Tax

Policy and Legal

Corning Confronts R&D Hurdles

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This story can also be found within the NAM’s R&D action center.

Corning Incorporated has been turning out innovations for well over a century and a half—since 1851, to be exact. But a recent change in tax policy that makes R&D more expensive could have a significant impact on the company’s ability to build on its impressive history.

  • “We have a wonderful track record for innovation,” said Tymon Daniels, vice president of tax at Corning, a material sciences manufacturing company with a focus on glass.
  • “In 1897, when Thomas Edison was working on electric lights, he came to us to make the glass bulbs. 110 years later, when Steve Jobs was working on the iPhone, he came to us to make the glass used for the screen. More recently, we figured out a way to make special glass vials that sped up production of the COVID vaccine. … We’ve been able to do this because of R&D.”

The issue: Until the beginning of 2022, businesses could deduct 100% of their R&D expenses in the same year they incurred the expenses. Starting this year, however, a tax law change requires businesses to amortize or spread their R&D expenses out over a period of five years, making it more expensive to invest in growth and innovation.

The impact: According to Daniels, the abrupt change in a policy that has existed for decades poses a serious challenge for the company. 

  • “The R&D deduction has been in existence for over 70 years—a very good tax policy. Requiring the amortization of R&D expenses is a dramatic shift to a very bad tax policy,” said Daniels. “It causes a significant spike in cash taxes.”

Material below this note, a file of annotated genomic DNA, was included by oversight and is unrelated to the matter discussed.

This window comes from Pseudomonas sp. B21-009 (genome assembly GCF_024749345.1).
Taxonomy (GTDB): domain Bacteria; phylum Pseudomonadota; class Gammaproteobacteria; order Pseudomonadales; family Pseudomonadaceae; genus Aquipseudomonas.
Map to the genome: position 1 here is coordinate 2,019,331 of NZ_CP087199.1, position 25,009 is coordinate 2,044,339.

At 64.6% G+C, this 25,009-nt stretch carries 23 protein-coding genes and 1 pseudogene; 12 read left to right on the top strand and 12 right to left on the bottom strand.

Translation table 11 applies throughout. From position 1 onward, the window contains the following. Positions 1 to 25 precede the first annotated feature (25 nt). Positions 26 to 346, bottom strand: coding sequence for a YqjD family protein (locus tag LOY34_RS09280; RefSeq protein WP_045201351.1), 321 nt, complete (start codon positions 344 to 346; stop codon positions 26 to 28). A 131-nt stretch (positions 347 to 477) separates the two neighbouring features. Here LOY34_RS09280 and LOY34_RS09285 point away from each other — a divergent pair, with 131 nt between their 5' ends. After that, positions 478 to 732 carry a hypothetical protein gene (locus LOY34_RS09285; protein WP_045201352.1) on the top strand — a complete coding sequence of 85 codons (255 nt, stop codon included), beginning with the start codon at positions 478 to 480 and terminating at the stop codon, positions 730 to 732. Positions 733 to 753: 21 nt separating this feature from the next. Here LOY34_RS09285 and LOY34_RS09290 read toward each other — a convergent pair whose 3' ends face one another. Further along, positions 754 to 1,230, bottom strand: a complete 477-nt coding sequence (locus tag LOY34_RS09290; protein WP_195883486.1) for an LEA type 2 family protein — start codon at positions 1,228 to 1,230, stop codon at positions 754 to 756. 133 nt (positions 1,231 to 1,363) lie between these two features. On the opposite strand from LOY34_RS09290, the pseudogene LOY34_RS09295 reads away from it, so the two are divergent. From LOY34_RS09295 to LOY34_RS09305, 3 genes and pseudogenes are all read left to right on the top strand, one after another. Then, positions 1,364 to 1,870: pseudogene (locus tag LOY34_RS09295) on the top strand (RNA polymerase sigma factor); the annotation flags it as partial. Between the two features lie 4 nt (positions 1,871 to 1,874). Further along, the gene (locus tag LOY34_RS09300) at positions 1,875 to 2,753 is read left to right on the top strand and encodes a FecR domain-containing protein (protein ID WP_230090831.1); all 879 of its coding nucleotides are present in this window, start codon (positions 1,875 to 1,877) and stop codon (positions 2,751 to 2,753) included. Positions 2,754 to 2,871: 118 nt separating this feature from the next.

The trade-offs: At a time when company leaders are trying to make decisions about how to invest finite resources, a significant increase in the tax burden can hinder future growth plans, Daniels emphasized.

  • “Our C-suite is trying to make decisions about big issues like capital expenditures and jobs,” said Daniels. “This makes those decisions harder and comes at a time when the economic outlook is highly uncertain.”

The action: Corning is asking Congress to find a solution, and quickly.

  • “We need lawmakers to extend the full deductibility of R&D expenses,” said Daniels. “If Congress can’t make a permanent fix, then at least making full deductibility retroactive to 2022 and extending it through 2025 would still be good. Otherwise, the impact to Corning may be extra cash taxes of roughly $150 million in 2022 alone.”

The last word: “Requiring the amortization of R&D is all I’m thinking about right now,” said Daniels.

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